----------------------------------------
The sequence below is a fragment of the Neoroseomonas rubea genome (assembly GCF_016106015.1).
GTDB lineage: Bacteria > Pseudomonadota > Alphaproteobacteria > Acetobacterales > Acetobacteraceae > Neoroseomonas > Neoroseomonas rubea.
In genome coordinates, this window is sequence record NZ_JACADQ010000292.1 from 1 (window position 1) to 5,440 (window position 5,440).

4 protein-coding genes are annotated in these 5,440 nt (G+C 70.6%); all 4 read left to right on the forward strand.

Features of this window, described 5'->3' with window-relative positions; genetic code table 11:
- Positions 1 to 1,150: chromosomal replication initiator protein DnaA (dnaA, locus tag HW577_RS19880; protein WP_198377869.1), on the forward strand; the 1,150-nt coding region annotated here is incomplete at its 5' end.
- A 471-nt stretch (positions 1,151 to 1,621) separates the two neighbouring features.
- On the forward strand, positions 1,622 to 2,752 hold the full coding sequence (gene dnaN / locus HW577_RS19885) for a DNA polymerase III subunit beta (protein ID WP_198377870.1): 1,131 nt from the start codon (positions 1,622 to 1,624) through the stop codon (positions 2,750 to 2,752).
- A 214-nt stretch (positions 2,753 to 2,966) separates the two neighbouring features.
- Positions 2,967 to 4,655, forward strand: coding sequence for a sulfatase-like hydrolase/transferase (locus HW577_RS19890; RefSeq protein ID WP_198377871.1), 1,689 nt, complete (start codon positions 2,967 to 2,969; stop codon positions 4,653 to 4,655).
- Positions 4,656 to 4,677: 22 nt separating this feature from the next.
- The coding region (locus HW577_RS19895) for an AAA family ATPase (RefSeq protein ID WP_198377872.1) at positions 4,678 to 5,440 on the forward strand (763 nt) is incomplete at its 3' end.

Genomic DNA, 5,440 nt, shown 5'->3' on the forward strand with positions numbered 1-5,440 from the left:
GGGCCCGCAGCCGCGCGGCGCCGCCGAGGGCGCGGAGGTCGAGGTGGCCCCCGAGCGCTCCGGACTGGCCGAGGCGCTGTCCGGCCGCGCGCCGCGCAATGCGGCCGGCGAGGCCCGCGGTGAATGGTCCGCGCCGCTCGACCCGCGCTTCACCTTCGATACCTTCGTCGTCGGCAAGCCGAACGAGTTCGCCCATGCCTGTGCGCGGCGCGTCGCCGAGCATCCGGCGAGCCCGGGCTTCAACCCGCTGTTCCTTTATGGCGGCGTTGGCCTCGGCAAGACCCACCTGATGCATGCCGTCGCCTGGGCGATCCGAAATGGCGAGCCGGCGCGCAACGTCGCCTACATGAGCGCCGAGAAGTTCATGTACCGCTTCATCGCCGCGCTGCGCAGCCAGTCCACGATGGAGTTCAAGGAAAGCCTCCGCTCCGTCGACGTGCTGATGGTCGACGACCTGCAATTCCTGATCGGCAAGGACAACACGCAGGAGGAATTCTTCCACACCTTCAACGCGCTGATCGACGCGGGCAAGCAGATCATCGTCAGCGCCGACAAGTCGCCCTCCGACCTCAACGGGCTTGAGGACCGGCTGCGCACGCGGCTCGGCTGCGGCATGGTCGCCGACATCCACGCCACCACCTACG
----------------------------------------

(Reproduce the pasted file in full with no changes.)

The sequence below is a fragment of the Neoroseomonas rubea genome (assembly GCF_016106015.1).
GTDB lineage: Bacteria > Pseudomonadota > Alphaproteobacteria > Acetobacterales > Acetobacteraceae > Neoroseomonas > Neoroseomonas rubea.
In genome coordinates, this window is sequence record NZ_JACADQ010000292.1 from 1 (window position 1) to 5,440 (window position 5,440).

4 protein-coding genes are annotated in these 5,440 nt (G+C 70.6%); all 4 read left to right on the forward strand.

Features of this window, described 5'->3' with window-relative positions; genetic code table 11:
- Positions 1 to 1,150: chromosomal replication initiator protein DnaA (dnaA, locus tag HW577_RS19880; protein WP_198377869.1), on the forward strand; the 1,150-nt coding region annotated here is incomplete at its 5' end.
- A 471-nt stretch (positions 1,151 to 1,621) separates the two neighbouring features.
- On the forward strand, positions 1,622 to 2,752 hold the full coding sequence (gene dnaN / locus HW577_RS19885) for a DNA polymerase III subunit beta (protein ID WP_198377870.1): 1,131 nt from the start codon (positions 1,622 to 1,624) through the stop codon (positions 2,750 to 2,752).
- A 214-nt stretch (positions 2,753 to 2,966) separates the two neighbouring features.
- Positions 2,967 to 4,655, forward strand: coding sequence for a sulfatase-like hydrolase/transferase (locus HW577_RS19890; RefSeq protein ID WP_198377871.1), 1,689 nt, complete (start codon positions 2,967 to 2,969; stop codon positions 4,653 to 4,655).
- Positions 4,656 to 4,677: 22 nt separating this feature from the next.
- The coding region (locus HW577_RS19895) for an AAA family ATPase (RefSeq protein ID WP_198377872.1) at positions 4,678 to 5,440 on the forward strand (763 nt) is incomplete at its 3' end.

Genomic DNA, 5,440 nt, shown 5'->3' on the forward strand with positions numbered 1-5,440 from the left:
GGGCCCGCAGCCGCGCGGCGCCGCCGAGGGCGCGGAGGTCGAGGTGGCCCCCGAGCGCTCCGGACTGGCCGAGGCGCTGTCCGGCCGCGCGCCGCGCAATGCGGCCGGCGAGGCCCGCGGTGAATGGTCCGCGCCGCTCGACCCGCGCTTCACCTTCGATACCTTCGTCGTCGGCAAGCCGAACGAGTTCGCCCATGCCTGTGCGCGGCGCGTCGCCGAGCATCCGGCGAGCCCGGGCTTCAACCCGCTGTTCCTTTATGGCGGCGTTGGCCTCGGCAAGACCCACCTGATGCATGCCGTCGCCTGGGCGATCCGAAATGGCGAGCCGGCGCGCAACGTCGCCTACATGAGCGCCGAGAAGTTCATGTACCGCTTCATCGCCGCGCTGCGCAGCCAGTCCACGATGGAGTTCAAGGAAAGCCTCCGCTCCGTCGACGTGCTGATGGTCGACGACCTGCAATTCCTGATCGGCAAGGACAACACGCAGGAGGAATTCTTCCACACCTTCAACGCGCTGATCGACGCGGGCAAGCAGATCATCGTCAGCGCCGACAAGTCGCCCTCCGACCTCAACGGGCTTGAGGACCGGCTGCGCACGCGGCTCGGCTGCGGCATGGTCGCCGACATCCACGCCACCACCTACG